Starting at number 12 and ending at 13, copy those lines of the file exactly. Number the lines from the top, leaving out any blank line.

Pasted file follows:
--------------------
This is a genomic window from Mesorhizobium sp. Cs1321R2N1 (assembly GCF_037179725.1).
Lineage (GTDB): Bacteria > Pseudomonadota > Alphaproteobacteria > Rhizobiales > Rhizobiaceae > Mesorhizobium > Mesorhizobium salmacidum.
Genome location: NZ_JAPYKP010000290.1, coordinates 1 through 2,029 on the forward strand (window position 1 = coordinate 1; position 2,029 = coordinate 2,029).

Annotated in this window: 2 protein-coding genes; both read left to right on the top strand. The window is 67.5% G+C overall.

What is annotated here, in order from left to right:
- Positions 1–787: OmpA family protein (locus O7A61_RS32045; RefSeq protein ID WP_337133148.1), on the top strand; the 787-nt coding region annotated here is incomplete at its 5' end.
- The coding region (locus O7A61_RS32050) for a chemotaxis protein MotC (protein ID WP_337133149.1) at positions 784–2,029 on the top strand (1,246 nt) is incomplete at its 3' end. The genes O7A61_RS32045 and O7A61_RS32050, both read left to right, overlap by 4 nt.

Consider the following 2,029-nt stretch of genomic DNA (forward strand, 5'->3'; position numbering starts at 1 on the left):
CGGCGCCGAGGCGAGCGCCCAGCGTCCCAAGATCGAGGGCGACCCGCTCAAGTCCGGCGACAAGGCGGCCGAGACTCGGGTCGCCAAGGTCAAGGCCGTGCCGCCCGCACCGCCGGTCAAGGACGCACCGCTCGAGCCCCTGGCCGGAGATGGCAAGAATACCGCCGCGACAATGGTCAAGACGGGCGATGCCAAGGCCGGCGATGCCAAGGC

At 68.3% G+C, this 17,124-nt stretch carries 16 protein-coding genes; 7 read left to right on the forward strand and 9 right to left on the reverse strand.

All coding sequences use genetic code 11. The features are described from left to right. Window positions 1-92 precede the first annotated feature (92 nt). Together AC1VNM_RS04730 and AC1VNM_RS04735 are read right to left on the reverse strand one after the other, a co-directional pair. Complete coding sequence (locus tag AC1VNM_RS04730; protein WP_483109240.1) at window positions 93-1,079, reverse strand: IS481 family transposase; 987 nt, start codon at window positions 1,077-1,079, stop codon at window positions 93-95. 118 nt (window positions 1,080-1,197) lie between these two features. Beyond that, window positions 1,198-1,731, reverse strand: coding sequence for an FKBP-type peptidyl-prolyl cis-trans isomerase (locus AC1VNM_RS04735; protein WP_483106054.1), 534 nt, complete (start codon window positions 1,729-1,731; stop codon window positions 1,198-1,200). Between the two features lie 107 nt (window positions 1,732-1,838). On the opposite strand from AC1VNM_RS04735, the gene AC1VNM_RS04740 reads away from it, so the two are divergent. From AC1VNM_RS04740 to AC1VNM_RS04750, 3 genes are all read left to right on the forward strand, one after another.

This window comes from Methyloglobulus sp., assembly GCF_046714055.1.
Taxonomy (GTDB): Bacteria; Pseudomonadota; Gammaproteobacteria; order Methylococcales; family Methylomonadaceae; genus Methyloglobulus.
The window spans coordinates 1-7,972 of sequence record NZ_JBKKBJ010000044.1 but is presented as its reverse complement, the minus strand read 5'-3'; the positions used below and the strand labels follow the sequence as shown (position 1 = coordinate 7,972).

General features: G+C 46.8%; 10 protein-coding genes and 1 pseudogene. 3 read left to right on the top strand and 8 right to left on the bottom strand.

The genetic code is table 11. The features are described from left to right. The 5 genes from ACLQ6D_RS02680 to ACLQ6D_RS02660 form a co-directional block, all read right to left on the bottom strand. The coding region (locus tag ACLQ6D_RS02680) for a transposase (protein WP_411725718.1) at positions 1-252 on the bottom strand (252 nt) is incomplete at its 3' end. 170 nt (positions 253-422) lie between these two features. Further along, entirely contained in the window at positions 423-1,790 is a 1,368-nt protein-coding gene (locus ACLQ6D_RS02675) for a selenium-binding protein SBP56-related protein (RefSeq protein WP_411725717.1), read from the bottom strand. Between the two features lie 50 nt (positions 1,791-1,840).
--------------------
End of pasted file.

This window comes from Methyloglobulus sp., assembly GCF_046714055.1.
Taxonomy (GTDB): Bacteria; Pseudomonadota; Gammaproteobacteria; order Methylococcales; family Methylomonadaceae; genus Methyloglobulus.